In today’s Cato Daily Dispatch, the Cato Institute notes the recent news on Iran:
“Iranian President Mahmoud Ahmadinejad said Wednesday that Iran’s determination to continue its nuclear program had brought major powers ‘to their knees,'” reports The Washington Post. “In a speech broadcast live on state television, Ahmadinejad repeated his assertion that Iran would ignore demands by the five permanent members of the U.N. Security Council that it suspend sensitive nuclear work or face new sanctions.”
In “War with Iran Is Not the Answer,” Cato foreign policy analyst Justin Logan writes: “In the end, it is difficult to avoid the conclusion that, absent some very shaky assumptions about the Iranian leadership’s rationality, deterrence is a preferable policy to preventive war. The latter option opens so many uncertainties that are out of the range of control of the American government that it should be looked on as a supremely undesirable policy. Deterrence is not ‘satisfying,’ in that it does not produce a decisive outcome quickly, but neither, in this case, would preventive war.”
Set aside the bizarre suggestion that we “deter” a country that has already engaged in acts of war against us (how do you deter a thief when he’s driving off in your car?), and consider the peculiar parenthetical in the first sentence: “absent some very shaky assumptions about the Iranian leadership’s rationality.”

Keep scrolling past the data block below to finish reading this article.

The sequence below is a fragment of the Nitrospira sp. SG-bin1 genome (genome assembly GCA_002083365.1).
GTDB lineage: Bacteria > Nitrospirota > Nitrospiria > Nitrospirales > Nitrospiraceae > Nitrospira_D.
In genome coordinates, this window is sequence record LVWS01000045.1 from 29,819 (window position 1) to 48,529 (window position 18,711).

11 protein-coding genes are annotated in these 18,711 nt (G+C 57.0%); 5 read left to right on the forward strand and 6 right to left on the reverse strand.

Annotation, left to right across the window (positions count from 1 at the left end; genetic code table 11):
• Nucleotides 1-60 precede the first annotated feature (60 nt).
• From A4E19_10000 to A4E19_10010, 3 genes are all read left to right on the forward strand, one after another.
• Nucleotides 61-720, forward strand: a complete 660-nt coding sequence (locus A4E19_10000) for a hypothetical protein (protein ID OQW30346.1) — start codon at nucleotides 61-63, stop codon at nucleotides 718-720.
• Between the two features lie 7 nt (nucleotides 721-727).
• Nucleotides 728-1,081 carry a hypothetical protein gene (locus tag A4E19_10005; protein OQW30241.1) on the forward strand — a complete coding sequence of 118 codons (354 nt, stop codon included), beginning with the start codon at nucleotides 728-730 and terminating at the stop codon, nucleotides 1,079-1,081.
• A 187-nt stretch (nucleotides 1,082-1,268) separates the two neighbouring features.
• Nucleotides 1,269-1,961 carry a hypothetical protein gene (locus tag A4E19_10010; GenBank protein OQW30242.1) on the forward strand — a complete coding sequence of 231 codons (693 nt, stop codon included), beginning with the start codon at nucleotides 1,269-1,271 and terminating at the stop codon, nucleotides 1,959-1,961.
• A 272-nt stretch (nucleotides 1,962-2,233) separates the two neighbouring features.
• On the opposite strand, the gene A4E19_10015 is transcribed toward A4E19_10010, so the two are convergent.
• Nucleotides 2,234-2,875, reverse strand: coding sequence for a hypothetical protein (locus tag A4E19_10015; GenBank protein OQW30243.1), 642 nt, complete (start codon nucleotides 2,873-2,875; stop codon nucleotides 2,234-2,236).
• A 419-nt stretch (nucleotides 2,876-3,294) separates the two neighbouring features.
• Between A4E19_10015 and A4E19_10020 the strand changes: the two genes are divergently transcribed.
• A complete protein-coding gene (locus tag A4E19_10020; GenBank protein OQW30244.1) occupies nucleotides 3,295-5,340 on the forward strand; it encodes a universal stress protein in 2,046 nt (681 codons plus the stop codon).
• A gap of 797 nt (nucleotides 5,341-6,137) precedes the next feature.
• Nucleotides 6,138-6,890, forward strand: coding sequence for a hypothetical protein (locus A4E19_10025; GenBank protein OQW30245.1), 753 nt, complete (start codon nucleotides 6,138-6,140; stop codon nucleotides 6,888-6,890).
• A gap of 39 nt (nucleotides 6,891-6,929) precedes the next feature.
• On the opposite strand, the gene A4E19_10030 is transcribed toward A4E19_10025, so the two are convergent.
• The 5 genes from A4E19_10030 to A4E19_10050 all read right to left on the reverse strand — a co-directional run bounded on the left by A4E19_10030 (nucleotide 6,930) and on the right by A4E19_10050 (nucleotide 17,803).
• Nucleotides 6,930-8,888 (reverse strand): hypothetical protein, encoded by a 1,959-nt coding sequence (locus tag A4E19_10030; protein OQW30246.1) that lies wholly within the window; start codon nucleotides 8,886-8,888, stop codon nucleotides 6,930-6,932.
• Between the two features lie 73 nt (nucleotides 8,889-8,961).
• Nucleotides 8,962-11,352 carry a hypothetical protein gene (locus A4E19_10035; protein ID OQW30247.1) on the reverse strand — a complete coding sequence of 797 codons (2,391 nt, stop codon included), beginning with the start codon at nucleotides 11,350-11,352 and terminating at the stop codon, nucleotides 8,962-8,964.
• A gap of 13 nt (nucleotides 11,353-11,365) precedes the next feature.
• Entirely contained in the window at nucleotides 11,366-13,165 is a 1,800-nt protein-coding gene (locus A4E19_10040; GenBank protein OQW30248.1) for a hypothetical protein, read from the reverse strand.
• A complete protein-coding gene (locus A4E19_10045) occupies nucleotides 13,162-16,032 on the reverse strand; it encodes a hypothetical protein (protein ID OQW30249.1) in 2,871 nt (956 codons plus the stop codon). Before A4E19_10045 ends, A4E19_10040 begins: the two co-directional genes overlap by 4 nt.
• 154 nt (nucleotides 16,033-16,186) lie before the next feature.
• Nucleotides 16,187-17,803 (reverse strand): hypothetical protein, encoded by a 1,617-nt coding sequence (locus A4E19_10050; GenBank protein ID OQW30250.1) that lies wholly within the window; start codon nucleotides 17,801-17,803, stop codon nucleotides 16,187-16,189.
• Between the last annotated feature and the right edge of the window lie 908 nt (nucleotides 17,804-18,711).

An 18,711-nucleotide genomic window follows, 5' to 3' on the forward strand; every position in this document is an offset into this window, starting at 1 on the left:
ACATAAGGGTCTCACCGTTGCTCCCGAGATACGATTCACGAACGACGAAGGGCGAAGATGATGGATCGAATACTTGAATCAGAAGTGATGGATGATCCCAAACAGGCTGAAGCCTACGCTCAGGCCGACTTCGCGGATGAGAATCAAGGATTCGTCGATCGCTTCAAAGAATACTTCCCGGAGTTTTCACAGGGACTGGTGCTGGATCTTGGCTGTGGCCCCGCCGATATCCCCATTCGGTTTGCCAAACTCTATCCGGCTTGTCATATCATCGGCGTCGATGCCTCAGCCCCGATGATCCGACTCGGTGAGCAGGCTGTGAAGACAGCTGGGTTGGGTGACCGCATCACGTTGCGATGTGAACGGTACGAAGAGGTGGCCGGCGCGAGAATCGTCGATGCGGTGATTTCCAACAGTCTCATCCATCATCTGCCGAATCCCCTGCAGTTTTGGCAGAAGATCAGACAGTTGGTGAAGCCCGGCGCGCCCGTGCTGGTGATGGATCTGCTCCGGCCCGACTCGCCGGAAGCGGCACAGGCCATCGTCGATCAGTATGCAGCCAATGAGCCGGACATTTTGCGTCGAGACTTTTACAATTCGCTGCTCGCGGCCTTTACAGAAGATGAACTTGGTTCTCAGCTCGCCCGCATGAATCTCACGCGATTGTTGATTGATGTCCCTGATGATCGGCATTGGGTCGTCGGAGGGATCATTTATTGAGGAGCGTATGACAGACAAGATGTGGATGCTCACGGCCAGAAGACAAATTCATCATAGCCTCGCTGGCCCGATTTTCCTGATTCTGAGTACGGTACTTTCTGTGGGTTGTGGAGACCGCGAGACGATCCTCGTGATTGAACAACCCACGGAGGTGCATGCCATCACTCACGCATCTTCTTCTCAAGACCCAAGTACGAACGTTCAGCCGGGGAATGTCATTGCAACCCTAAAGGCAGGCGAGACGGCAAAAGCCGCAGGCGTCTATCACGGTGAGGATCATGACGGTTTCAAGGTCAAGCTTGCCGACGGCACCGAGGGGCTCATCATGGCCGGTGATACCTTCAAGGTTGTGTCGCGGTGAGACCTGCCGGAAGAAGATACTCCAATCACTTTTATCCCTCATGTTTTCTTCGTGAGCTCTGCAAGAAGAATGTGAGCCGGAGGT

What Logan means is that if we assume the Iranians are “rational actors” who respond to carrots and sticks, deterrence is the proper policy for dealing with them. The premise is that the Iranians aren’t really motivated by an ideology that demands destroying the West and imposing Islamic rule on the globe-they’re just another self-interested nation after wealth, influence, and security.
Just one problem: the Iranians are motivated by such an ideology, which is why they’ve consistently foregone peace and prosperity in pursuit of a nihilistic jihad. (More from the Ayn Rand Institute’s Elan Journo on this point here.)
Now there is a sense in which their vicious actions have been “rational.” Responding to decades of appeasement by the United States, Iran has responded as any “rational actor” would: by becoming ever more brazen in its rhetoric and threatening in its actions.
Deterrence doesn’t deter those who wish to destroy for the sake of destruction.